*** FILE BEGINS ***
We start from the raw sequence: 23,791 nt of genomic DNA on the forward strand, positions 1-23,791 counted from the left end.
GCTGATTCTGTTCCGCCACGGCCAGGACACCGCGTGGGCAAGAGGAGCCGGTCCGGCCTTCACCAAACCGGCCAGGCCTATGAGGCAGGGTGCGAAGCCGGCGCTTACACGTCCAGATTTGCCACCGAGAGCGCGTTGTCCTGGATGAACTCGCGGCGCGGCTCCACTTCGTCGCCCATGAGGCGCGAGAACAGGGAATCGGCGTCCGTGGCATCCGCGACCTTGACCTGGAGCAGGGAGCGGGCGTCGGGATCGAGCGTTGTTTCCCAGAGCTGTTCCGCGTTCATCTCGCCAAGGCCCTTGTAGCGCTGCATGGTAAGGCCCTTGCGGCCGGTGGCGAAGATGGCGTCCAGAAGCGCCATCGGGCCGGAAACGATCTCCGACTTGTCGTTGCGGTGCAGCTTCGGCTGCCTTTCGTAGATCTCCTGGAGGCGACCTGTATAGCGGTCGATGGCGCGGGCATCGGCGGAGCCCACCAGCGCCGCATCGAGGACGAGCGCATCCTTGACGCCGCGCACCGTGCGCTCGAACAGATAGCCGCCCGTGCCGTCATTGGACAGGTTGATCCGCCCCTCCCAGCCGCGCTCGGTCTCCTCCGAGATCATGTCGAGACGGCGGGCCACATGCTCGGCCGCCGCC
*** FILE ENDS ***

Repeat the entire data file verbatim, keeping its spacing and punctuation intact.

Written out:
We start from the raw sequence: 23,791 nt of genomic DNA on the forward strand, positions 1-23,791 counted from the left end.
GCTGATTCTGTTCCGCCACGGCCAGGACACCGCGTGGGCAAGAGGAGCCGGTCCGGCCTTCACCAAACCGGCCAGGCCTATGAGGCAGGGTGCGAAGCCGGCGCTTACACGTCCAGATTTGCCACCGAGAGCGCGTTGTCCTGGATGAACTCGCGGCGCGGCTCCACTTCGTCGCCCATGAGGCGCGAGAACAGGGAATCGGCGTCCGTGGCATCCGCGACCTTGACCTGGAGCAGGGAGCGGGCGTCGGGATCGAGCGTTGTTTCCCAGAGCTGTTCCGCGTTCATCTCGCCAAGGCCCTTGTAGCGCTGCATGGTAAGGCCCTTGCGGCCGGTGGCGAAGATGGCGTCCAGAAGCGCCATCGGGCCGGAAACGATCTCCGACTTGTCGTTGCGGTGCAGCTTCGGCTGCCTTTCGTAGATCTCCTGGAGGCGACCTGTATAGCGGTCGATGGCGCGGGCATCGGCGGAGCCCACCAGCGCCGCATCGAGGACGAGCGCATCCTTGACGCCGCGCACCGTGCGCTCGAACAGATAGCCGCCCGTGCCGTCATTGGACAGGTTGATCCGCCCCTCCCAGCCGCGCTCGGTCTCCTCCGAGATCATGTCGAGACGGCGGGCCACATGCTCGGCCGCCGCC